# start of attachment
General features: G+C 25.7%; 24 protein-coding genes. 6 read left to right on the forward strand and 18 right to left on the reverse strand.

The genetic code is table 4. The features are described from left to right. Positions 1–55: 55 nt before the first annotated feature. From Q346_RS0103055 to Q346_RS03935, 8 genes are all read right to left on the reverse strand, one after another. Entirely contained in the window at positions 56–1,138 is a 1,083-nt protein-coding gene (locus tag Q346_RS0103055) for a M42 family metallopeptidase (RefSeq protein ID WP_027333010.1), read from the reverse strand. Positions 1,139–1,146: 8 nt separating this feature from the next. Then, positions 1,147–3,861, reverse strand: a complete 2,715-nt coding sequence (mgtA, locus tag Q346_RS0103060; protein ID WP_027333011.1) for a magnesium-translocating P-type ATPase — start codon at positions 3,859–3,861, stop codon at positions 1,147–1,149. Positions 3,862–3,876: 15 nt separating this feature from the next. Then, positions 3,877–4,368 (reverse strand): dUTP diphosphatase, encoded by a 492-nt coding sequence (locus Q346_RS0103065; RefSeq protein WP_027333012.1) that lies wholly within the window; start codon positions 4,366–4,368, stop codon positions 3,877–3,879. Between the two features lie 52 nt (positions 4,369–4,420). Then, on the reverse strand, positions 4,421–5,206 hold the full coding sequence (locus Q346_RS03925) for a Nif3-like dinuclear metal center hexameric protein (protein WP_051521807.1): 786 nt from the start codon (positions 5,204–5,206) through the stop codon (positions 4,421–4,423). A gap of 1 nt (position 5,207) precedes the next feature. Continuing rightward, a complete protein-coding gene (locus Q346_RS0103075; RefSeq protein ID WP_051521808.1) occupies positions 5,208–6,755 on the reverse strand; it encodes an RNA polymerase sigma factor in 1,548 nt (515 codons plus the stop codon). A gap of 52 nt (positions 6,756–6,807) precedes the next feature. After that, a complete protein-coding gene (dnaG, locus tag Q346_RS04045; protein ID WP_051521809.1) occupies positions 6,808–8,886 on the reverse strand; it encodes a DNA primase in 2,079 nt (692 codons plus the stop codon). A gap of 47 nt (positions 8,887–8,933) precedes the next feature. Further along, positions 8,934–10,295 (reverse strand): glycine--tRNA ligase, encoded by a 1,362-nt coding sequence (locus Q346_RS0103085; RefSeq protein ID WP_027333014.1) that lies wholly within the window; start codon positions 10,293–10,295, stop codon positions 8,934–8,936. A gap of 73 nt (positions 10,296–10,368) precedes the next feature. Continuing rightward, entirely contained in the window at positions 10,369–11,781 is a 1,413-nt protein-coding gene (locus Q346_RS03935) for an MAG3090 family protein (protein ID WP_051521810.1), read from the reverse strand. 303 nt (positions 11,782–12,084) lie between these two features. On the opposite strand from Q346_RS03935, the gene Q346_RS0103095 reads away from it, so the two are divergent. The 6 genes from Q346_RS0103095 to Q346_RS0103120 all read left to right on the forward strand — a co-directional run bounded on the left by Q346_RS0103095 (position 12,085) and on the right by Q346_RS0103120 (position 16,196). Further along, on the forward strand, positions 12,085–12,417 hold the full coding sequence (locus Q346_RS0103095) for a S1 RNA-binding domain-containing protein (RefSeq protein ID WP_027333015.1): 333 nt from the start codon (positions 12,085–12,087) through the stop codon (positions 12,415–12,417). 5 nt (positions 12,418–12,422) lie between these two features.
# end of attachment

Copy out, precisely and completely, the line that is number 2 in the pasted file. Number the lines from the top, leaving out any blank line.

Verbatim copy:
The genetic code is table 4. The features are described from left to right. Positions 1–55: 55 nt before the first annotated feature. From Q346_RS0103055 to Q346_RS03935, 8 genes are all read right to left on the reverse strand, one after another. Entirely contained in the window at positions 56–1,138 is a 1,083-nt protein-coding gene (locus tag Q346_RS0103055) for a M42 family metallopeptidase (RefSeq protein ID WP_027333010.1), read from the reverse strand. Positions 1,139–1,146: 8 nt separating this feature from the next. Then, positions 1,147–3,861, reverse strand: a complete 2,715-nt coding sequence (mgtA, locus tag Q346_RS0103060; protein ID WP_027333011.1) for a magnesium-translocating P-type ATPase — start codon at positions 3,859–3,861, stop codon at positions 1,147–1,149. Positions 3,862–3,876: 15 nt separating this feature from the next. Then, positions 3,877–4,368 (reverse strand): dUTP diphosphatase, encoded by a 492-nt coding sequence (locus Q346_RS0103065; RefSeq protein WP_027333012.1) that lies wholly within the window; start codon positions 4,366–4,368, stop codon positions 3,877–3,879. Between the two features lie 52 nt (positions 4,369–4,420). Then, on the reverse strand, positions 4,421–5,206 hold the full coding sequence (locus Q346_RS03925) for a Nif3-like dinuclear metal center hexameric protein (protein WP_051521807.1): 786 nt from the start codon (positions 5,204–5,206) through the stop codon (positions 4,421–4,423). A gap of 1 nt (position 5,207) precedes the next feature. Continuing rightward, a complete protein-coding gene (locus Q346_RS0103075; RefSeq protein ID WP_051521808.1) occupies positions 5,208–6,755 on the reverse strand; it encodes an RNA polymerase sigma factor in 1,548 nt (515 codons plus the stop codon). A gap of 52 nt (positions 6,756–6,807) precedes the next feature. After that, a complete protein-coding gene (dnaG, locus tag Q346_RS04045; protein ID WP_051521809.1) occupies positions 6,808–8,886 on the reverse strand; it encodes a DNA primase in 2,079 nt (692 codons plus the stop codon). A gap of 47 nt (positions 8,887–8,933) precedes the next feature. Further along, positions 8,934–10,295 (reverse strand): glycine--tRNA ligase, encoded by a 1,362-nt coding sequence (locus Q346_RS0103085; RefSeq protein ID WP_027333014.1) that lies wholly within the window; start codon positions 10,293–10,295, stop codon positions 8,934–8,936. A gap of 73 nt (positions 10,296–10,368) precedes the next feature. Continuing rightward, entirely contained in the window at positions 10,369–11,781 is a 1,413-nt protein-coding gene (locus Q346_RS03935) for an MAG3090 family protein (protein ID WP_051521810.1), read from the reverse strand. 303 nt (positions 11,782–12,084) lie between these two features. On the opposite strand from Q346_RS03935, the gene Q346_RS0103095 reads away from it, so the two are divergent. The 6 genes from Q346_RS0103095 to Q346_RS0103120 all read left to right on the forward strand — a co-directional run bounded on the left by Q346_RS0103095 (position 12,085) and on the right by Q346_RS0103120 (position 16,196). Further along, on the forward strand, positions 12,085–12,417 hold the full coding sequence (locus Q346_RS0103095) for a S1 RNA-binding domain-containing protein (RefSeq protein ID WP_027333015.1): 333 nt from the start codon (positions 12,085–12,087) through the stop codon (positions 12,415–12,417). 5 nt (positions 12,418–12,422) lie between these two features.